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Use your time to volunteer

January 18, 2011
Daily Press

In these tough economic times, charities and nonprofit organizations need our help more than ever.

Like the rest of society, these organizations have been forced to do more with less. Not only have donations dwindled, but demand for their services has increased as hard times have touched many of our neighbors.

One of the best ways to help out a charity or nonprofit is to give of yourself - volunteer your time to a worthy cause. The Delta County area is full of organizations that make a difference and need your help. Whether its the Delta County Animal Shelter or St. Vincent de Paul Society, you will be dong a world of good just by spending a few hours of your week reaching out to someone else.

Much of the great work that charities perform is made possible because of volunteers and the number of people giving their time continues to grow. According to the most recent numbers from the Bureau of Labor Statistics, 63.4 million people volunteered for an organization in 2009, or 26.4 percent of the US population.

Here are some tips from the Better Business Bureau Wise Giving Alliance to make sure your time and energy are put to great use as a volunteer:

Identify your skills. Volunteering opportunities are available for any skill level. Consider what you're good at and what services you'd be particularly well-equipped to provide. From stuffing envelopes to construction to providing pro bono legal advice, you can find a good fit regardless of your education or talents.

Consider your passions. Maximize your enthusiasm for volunteering by finding an issue that resonates with your own personal passions. If you're a runner, consider a marathon fund-raiser. If you like history, look for opportunities to help out during the planning of Escanaba's upcoming sesquicentennial celebration. By identifying your passions, you're more likely to stay engaged with the charity and be a more effective volunteer.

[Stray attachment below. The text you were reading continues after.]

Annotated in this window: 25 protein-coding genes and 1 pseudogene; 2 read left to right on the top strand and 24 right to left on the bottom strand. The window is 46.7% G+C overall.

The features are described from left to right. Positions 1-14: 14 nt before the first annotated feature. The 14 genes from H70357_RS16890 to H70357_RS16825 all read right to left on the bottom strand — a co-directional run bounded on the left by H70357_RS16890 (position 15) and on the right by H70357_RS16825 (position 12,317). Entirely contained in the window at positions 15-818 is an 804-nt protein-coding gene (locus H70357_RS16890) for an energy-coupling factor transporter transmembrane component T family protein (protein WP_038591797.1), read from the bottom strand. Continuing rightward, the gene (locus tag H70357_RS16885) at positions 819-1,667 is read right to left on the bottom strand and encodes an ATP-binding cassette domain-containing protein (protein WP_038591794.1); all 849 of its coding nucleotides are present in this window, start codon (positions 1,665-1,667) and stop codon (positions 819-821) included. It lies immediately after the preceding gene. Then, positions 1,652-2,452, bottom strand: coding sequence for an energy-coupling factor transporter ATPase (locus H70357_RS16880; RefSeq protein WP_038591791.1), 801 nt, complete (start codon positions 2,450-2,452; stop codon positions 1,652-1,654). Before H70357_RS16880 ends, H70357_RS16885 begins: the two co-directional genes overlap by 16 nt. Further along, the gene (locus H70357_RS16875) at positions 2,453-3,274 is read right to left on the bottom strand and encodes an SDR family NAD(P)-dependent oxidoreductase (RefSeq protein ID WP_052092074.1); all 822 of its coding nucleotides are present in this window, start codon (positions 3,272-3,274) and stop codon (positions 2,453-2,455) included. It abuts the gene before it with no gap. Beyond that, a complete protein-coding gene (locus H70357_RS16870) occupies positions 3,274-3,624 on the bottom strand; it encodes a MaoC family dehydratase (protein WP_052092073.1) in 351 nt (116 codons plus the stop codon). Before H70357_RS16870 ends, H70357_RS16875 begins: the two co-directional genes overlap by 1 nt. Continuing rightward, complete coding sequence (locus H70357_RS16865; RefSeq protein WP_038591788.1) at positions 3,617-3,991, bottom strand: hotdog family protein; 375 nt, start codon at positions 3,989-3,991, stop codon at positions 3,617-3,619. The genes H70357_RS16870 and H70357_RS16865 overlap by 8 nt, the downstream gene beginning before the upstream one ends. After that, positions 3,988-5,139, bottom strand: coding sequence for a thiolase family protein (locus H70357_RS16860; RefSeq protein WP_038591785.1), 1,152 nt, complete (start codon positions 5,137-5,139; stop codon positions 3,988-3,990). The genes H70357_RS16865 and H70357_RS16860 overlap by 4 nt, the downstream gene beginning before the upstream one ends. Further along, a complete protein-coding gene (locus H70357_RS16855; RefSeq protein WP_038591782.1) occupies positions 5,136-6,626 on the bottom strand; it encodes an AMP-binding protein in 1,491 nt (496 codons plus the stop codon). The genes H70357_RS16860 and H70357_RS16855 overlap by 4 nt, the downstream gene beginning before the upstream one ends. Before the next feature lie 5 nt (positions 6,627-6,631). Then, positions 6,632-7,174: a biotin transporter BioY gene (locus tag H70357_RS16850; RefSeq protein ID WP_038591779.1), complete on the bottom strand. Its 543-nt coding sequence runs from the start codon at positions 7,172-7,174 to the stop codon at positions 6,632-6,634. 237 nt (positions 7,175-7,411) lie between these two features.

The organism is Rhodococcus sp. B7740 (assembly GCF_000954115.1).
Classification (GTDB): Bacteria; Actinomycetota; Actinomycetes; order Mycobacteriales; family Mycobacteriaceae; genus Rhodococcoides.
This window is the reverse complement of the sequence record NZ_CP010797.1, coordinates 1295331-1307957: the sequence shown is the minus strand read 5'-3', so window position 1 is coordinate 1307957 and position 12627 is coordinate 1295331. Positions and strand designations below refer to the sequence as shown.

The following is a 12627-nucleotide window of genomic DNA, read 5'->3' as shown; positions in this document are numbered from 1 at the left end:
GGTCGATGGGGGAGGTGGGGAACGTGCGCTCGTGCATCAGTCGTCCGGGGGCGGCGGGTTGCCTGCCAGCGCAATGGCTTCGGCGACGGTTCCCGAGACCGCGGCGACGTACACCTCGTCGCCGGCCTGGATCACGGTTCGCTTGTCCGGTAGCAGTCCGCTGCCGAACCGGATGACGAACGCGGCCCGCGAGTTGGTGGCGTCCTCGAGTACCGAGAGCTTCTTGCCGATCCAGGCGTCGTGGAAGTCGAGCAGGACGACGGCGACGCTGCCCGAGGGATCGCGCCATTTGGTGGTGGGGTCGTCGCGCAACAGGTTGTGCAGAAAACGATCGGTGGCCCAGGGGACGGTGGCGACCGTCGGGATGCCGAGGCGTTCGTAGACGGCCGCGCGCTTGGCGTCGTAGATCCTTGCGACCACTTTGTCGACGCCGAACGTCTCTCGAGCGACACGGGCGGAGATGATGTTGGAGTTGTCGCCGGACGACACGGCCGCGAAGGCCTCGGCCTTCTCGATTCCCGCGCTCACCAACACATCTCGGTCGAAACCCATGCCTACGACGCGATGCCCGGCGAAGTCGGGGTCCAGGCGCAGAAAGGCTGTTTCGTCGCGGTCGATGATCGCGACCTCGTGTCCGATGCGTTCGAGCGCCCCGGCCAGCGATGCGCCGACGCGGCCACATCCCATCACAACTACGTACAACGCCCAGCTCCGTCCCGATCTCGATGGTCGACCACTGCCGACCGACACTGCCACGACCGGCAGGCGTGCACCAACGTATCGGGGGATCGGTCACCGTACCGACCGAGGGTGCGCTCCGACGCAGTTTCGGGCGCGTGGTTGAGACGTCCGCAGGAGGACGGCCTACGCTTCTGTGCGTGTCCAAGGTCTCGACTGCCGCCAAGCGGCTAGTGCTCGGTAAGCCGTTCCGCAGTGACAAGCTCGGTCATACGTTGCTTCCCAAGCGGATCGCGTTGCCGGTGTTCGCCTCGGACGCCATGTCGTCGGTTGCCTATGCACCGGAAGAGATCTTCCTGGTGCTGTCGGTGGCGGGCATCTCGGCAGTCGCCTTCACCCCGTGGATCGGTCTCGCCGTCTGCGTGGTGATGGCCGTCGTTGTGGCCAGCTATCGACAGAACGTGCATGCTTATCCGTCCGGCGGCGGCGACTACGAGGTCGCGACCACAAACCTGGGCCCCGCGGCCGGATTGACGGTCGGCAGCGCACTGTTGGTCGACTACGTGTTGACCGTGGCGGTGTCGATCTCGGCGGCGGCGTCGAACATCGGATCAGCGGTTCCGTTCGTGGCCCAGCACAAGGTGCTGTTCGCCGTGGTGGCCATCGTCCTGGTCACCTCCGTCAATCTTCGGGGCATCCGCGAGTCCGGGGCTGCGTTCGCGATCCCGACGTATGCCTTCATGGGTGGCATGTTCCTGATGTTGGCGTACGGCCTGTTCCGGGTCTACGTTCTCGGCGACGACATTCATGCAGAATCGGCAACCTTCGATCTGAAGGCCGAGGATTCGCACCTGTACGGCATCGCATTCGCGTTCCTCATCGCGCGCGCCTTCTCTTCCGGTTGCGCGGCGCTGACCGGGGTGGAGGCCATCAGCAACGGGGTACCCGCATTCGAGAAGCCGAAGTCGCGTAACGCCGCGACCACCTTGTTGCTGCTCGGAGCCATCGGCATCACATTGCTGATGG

Determine your availability. Make a realistic estimate of how much time you're willing to give.

Maybe it's just a weekend of picking up trash at a park, or maybe you're willing to make a long-term commitment to tutoring someone to read. It's better to volunteer the amount of time you can reasonably handle, rather than drop out in the middle of a longer commitment.

Research the charity thoroughly. Just as you would before making a cash donation, research the charity fully before you volunteer to make sure the organization has a commitment to standards and accountability.

Commit to stick with it. According to an article in the Stanford Social Innovation Review, more than one third of those who volunteer one year don't volunteer anywhere the following year. Even if your early attempts at volunteering weren't a good fit, keep at it and look for new opportunities to give back. In a tough economy, charities need the support of volunteers more than ever.

 
 

 

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